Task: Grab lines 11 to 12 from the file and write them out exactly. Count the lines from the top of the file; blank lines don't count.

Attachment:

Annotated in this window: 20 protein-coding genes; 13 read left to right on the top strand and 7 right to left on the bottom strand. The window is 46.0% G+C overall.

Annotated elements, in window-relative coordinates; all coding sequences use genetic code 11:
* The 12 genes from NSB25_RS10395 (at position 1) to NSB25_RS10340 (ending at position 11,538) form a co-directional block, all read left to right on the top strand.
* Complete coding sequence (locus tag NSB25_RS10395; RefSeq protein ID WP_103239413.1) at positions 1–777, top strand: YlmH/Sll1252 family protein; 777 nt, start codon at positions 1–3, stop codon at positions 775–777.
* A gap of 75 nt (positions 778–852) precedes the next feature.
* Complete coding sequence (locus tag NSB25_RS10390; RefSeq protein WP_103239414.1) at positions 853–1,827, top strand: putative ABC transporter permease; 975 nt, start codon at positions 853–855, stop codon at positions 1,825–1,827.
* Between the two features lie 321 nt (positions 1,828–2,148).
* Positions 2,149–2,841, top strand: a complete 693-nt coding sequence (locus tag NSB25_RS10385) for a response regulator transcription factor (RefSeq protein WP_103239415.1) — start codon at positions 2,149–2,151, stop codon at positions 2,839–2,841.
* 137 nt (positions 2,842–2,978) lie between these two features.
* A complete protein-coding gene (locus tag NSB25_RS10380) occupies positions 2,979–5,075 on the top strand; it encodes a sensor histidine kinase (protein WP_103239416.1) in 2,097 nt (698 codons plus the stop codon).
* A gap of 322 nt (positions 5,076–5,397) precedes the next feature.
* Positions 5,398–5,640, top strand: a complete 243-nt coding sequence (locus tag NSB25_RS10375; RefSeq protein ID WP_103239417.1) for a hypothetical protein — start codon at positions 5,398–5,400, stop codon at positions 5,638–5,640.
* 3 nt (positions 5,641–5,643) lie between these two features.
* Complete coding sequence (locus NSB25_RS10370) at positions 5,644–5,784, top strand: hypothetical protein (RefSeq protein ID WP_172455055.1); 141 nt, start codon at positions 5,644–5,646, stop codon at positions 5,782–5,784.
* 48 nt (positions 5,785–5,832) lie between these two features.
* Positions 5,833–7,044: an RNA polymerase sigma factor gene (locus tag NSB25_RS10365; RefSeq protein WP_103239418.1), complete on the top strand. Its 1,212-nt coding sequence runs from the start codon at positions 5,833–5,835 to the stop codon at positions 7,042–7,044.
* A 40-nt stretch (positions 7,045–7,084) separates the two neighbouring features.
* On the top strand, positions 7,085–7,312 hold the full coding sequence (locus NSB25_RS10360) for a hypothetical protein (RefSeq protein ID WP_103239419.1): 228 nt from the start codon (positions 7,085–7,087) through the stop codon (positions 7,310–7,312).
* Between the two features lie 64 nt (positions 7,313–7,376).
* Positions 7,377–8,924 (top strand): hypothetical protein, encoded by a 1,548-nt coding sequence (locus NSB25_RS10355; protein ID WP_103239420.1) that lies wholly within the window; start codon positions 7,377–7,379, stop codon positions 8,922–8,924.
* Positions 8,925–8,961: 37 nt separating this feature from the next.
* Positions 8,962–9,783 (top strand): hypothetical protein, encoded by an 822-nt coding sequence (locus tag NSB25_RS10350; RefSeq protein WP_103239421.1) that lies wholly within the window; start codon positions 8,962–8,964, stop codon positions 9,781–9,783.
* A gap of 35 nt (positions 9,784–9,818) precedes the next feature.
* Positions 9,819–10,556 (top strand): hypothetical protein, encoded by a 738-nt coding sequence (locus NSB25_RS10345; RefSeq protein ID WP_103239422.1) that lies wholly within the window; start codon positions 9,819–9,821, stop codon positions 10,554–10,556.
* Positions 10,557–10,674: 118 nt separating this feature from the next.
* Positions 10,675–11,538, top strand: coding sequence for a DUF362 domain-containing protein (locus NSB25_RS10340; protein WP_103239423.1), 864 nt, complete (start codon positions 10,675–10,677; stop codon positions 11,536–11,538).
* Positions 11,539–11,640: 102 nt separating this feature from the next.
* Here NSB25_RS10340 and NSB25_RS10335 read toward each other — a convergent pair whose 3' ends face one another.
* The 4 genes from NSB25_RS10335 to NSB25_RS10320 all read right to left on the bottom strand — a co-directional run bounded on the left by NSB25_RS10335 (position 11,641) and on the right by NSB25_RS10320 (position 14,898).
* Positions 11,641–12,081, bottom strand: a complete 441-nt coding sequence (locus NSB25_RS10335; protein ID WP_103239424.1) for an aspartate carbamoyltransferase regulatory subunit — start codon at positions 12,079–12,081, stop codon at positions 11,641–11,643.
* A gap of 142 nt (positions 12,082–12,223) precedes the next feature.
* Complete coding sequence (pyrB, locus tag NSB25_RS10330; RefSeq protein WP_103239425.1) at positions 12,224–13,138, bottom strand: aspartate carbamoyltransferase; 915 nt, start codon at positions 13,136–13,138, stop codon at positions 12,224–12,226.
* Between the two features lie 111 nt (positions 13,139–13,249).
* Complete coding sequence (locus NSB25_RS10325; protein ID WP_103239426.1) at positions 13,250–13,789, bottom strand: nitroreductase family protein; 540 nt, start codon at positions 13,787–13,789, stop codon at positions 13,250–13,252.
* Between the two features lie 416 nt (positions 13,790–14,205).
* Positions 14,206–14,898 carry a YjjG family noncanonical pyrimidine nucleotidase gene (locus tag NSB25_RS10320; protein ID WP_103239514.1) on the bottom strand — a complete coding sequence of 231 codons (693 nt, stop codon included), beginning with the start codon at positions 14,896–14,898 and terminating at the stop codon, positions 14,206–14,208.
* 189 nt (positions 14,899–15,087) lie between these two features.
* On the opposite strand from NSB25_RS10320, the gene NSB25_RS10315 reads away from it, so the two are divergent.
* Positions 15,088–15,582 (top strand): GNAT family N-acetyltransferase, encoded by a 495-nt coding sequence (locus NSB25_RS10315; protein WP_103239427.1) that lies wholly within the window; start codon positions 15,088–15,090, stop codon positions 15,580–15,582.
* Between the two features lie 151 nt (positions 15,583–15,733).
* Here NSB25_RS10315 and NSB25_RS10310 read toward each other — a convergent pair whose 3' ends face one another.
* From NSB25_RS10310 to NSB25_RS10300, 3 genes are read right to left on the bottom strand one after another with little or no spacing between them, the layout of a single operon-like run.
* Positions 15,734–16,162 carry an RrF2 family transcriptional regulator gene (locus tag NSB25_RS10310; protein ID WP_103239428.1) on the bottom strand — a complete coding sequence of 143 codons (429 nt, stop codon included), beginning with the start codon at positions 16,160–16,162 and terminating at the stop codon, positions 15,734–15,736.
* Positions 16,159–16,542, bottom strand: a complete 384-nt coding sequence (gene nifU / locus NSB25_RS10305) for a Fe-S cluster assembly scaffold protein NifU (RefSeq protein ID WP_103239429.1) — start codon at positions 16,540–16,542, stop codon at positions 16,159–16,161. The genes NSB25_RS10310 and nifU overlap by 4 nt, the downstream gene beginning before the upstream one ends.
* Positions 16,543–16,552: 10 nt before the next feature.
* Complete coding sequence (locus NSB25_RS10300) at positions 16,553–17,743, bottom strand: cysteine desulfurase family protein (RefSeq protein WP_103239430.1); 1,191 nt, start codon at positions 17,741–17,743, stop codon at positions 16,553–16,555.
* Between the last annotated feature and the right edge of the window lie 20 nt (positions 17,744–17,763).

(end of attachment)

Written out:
* A gap of 322 nt (positions 5,076–5,397) precedes the next feature.
* Positions 5,398–5,640, top strand: a complete 243-nt coding sequence (locus tag NSB25_RS10375; RefSeq protein ID WP_103239417.1) for a hypothetical protein — start codon at positions 5,398–5,400, stop codon at positions 5,638–5,640.